Have it so they can’t be found in ancient dungeons because they would have all gone bad, much like cough syrup they just don’t work after a certain half-life, or can even become poisonous.  They are common and useful in living civilizations but they are medicine produced to be used and only stored for protracted periods of time under special circumstances (perhaps there will be a bag of refrigerated holding).
            The healing potions, Blood Vials, would be not too expensive so they can be stocked up on before a big adventure, but if they are not consumed in a short enough period of time (3-5 days) they will spoil, so you don’t have to worry about the players splurging on 100 potions all at once and destroying all tension to any individual encounter.
            And you might be saying that this system will make the Cleric’s healing ability a lot less worthwhile, and by extension all healing magic will be less meaningful.  Yes.  Yes, that is the case.  I consider that a good thing.  Maybe then the players will be willing to let the cleric cast some wards around them so they don’t need the healing as often?  And the player with the cleric character can do something other than make everyone else not dead.

“Skyrim”: An Example of What Doesn’t Work
            The economy of Skyrim is broken and unbalanced.  It is possible to have money coming out of your ears in no time and there is nothing that serves as a drain on that system.  I blame their healing system.
            Let’s see,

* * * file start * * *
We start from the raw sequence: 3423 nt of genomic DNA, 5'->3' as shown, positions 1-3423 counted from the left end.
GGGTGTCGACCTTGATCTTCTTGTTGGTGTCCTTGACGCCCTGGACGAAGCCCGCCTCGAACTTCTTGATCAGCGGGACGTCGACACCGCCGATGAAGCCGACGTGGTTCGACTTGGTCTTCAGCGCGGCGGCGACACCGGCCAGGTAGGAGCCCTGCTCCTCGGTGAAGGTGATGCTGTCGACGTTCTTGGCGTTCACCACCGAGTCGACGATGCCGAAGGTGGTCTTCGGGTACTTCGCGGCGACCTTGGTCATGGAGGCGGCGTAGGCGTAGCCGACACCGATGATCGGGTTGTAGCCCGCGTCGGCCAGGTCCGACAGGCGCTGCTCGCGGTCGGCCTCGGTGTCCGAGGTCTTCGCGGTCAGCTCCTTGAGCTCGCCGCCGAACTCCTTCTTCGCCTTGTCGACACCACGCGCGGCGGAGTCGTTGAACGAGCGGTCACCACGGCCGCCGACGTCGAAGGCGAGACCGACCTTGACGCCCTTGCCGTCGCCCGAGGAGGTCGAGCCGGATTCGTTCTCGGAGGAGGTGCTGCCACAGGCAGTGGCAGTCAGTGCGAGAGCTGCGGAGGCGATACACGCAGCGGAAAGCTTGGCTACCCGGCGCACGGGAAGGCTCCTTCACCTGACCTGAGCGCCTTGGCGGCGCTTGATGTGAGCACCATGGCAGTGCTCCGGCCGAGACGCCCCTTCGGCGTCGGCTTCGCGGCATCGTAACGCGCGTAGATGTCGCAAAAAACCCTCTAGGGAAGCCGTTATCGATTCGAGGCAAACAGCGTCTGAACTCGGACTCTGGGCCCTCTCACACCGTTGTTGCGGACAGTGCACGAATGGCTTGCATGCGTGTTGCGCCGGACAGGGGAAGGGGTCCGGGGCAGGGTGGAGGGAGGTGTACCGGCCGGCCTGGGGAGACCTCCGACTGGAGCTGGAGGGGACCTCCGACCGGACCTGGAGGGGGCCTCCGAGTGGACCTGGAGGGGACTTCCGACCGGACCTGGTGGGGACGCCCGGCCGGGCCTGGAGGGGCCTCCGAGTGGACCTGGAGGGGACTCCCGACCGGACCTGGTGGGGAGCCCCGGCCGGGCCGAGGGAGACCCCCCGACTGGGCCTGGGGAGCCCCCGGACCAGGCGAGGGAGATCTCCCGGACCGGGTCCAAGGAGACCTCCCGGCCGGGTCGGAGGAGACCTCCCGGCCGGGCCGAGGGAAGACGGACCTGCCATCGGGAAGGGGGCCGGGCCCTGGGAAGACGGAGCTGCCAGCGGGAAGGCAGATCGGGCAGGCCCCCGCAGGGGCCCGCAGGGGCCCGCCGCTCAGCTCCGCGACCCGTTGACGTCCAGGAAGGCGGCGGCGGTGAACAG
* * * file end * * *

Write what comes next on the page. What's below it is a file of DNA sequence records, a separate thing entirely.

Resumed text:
1)     You get fully healed from sleeping.
2)     You can just stand still in a safe location for a while and you will heal.
3)     If you want to hurry things along you can cast a healing spell you get for free at the start of the game.
4)     You heal to full when you gain a level.
5)     There are potions you can buy or make yourself from free ingredients that are everywhere.
6)     And there is a ton of food which is so ineffectual it is rendered meaningless almost instantly, but it is there and thus should be mentioned.  HEY GUYS, if cooking requires a lot of butter and salt, maybe make those things super cheap, super common, and make food somehow functionally better than the potion which has the same weight, otherwise it isn’t worth the trouble.

            You can also remove all diseases by touching a holy shrine or if you are in the middle of something just swallow a potion.  Though I found myself walking thru hours of game without noticing my diseased self because the effects are often to negligible and there is no indication of illness on your heads-up-display.  This is poor design.  But, let’s stay on Healing.

"You look rather pale."
"Shut Up."
"You'll find tonics, salves, poultices and potions on my shelves. Browse to your heart's content."
            All of these things together add up to too much.  Healing could easily serve as a pressure release on the world’s economy if healing cost more money.  But healing really doesn’t cost much, or anything.  Not having to manage your health in a game like this sucks a lot of the challenge out of the game, and a lot of the use for money goes out the window too.